This I Believe Rhode Island: Reason to Hope

Oct 7, 2015

  There are times when despair seems to saturate our lives.  The sudden death of a loved one, which is followed by the loss of a job on the same day as the ominous cancer diagnosis, which happened a mere three weeks after receiving the foreclosure notice on one’s house.  You get the idea.  All of us have bad days now and then, but for some there are those bad weeks, or months, or even years.  In the midst of it all, it sure can be hard to find reason to hope, but hope we must.  And that’s what we hear from Doreen Conca Engel.

Doreen Conca Engel serves as a Guidance Counselor and the Director of the Benilde Program at St. Raphael Academy in Pawtucket.

This I Believe Rhode Island: Say When

Sep 29, 2015

  All of us experience painful losses during the course of our lives.  The beloved family pet who dies after years of comforting companionship.  The dreadful breakup of a decades-long marriage.  The inevitable, but nonetheless agonizing, death of a nurturing parent.  At times these losses seem overwhelming and nearly impossible to bear.  Yet sometimes profound loss opens windows to new and remarkable insights and appreciations.  And that's what we hear from Bev Wright.


This I Believe Rhode Island: Stand For More

Sep 22, 2015

  If we’re fortunate, as we march through life we bump into true inspiration.  Perhaps we’re lucky enough to have a teacher or mentor who points us in directions we never imagined possible.  Or we encounter a toal stranger who, completely unexpectedly, turns our lives around.  Ralph Waldo Emerson once said, “Our chief want is someone who will inspire us to be what we know we could be.”  David Mellor shares his thoughts about the truly fortuitous encounter that inspired him.

David Mellor has taught high school mathematics for more than twenty years.

  The natural beauty and challenges that surround us are chock-full of lessons about life's fragility and its complex interconnectedness.  As Shakespeare wrote, "One touch of nature makes the whole world kin."  Throughout history, we human beings have tried hard to sort out the kind of relationship we want to have with nature, whether to follow nature's lead or to try to lead nature on our path.  We hear Frederick Thurber's thoughts about this tenuous relationship.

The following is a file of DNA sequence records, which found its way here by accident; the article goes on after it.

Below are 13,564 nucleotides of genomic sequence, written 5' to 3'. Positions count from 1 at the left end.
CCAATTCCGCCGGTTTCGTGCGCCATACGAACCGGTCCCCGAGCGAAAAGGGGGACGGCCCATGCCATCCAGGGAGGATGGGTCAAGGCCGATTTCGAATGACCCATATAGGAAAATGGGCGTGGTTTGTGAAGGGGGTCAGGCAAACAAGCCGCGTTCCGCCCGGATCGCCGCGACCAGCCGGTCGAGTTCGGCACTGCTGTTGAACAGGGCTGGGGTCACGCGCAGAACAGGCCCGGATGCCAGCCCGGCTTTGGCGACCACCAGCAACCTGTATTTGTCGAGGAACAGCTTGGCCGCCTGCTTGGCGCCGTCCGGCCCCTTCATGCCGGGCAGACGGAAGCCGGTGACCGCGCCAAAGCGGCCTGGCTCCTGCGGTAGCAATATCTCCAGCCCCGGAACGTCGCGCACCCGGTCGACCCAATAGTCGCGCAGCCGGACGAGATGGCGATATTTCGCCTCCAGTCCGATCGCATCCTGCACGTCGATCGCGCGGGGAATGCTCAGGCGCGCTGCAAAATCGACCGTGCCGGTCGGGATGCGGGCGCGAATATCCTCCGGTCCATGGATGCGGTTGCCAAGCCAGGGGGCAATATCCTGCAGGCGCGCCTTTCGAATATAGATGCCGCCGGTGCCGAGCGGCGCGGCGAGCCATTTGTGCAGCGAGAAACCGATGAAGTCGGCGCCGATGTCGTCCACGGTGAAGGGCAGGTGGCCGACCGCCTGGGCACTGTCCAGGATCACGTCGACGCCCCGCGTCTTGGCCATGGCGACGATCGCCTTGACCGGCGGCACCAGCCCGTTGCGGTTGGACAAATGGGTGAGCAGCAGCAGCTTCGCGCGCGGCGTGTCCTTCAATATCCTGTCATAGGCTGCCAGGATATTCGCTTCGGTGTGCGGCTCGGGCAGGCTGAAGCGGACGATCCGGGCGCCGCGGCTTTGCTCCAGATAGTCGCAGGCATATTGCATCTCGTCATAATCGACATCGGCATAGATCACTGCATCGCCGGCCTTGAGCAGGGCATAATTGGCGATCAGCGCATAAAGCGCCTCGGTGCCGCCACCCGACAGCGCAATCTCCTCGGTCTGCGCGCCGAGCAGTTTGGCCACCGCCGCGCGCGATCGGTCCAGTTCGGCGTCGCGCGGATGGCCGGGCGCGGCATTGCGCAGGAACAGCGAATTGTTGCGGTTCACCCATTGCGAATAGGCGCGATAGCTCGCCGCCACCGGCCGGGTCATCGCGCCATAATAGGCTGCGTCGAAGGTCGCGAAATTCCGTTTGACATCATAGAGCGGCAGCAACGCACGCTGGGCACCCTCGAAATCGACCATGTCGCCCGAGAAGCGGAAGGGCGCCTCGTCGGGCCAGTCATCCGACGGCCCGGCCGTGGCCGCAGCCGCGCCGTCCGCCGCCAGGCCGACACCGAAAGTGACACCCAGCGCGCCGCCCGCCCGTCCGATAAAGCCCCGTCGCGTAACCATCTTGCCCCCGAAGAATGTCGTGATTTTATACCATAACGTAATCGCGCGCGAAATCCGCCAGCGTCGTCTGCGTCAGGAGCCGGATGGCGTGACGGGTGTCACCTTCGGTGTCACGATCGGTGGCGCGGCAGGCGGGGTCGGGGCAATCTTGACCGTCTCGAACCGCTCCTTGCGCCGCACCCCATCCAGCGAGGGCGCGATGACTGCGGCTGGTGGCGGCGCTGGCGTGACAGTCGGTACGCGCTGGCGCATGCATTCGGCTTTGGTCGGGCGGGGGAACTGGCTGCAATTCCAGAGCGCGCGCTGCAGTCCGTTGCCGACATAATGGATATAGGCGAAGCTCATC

Frederick Thurber grew up in Providence and earned a degree from Brown University in 1983.  For the last 20 years, in his spare time he has written nature and wine columns for local publications.  He currently lives in South Dartmouth, Massachusetts.

  At some point, most of us face the challenge: caring for an aging, possibly disabled, parent.  For some, this daunting responsibility is not filled with dread but, instead, with generosity of spirit, equanimity and, a peaceful resolve.  But for others, such caretaking is much more complicated, perhaps because of the complex, ambivalent, and conflicted relationships that evolved over the years. We hear from remarkably wise 15-year-old Levi Reyes, who watched the process unfold in his family, and learned so much from it.

This I Believe Rhode Island: Hope

Sep 1, 2015

  Hope.  It's what keeps us going when storm clouds move into our lives, in those darkest moments when there seems to be no glimmer of light.  Hope.  The poet Emily Dickinson said, "Hope is the thing with feathers that perches in the soul -- and sings without the words -- and never stops at all."  And that's what we hear about hope from Samantha Andersen.

Samantha Andersen is an independent educational consultant living in Pawtucket.  After living in various states across the country, she settled in Rhode Island in 2012, and believes that in the Ocean State she has found her "forever home."

This I Believe Rhode Island: Real Girls

Aug 25, 2015

  The 19th-century poet Ralph Waldo Emerson got it right: “To be yourself in a world that is constantly trying to make you something else is the greatest accomplishment.”  But, as we all know, such words sometimes make simple what is actually far more complicated.  Being truly unique and sustaining that can be a chronic challenge, especially when the world's voices shout for you to move in a different, more compliant direction.  Going against the tide takes courage, as we hear from eighteen-year-old Grace Miner.

Grace Miner is about to enter her senior year at East Greenwich High School.

  All of us have an overflowing collection of early-life experiences and memories.  Some are glorious and some, well, not so much.  Whether these memories are warm and fuzzy or profoundly traumatic, presumably all of us can reach into the rich assortment and pull out at least a handful of truly formative, perhaps life-altering experiences.  And that's what we hear from Mike Fink.

Mike Fink is an English professor at the Rhode Island School of Design. He has produced columns in a wide range of local and national magazines and earned the Providence Journal's Metcalf Award and the National Conference for Community Justice Award, as well as the Never Again Award for journalism.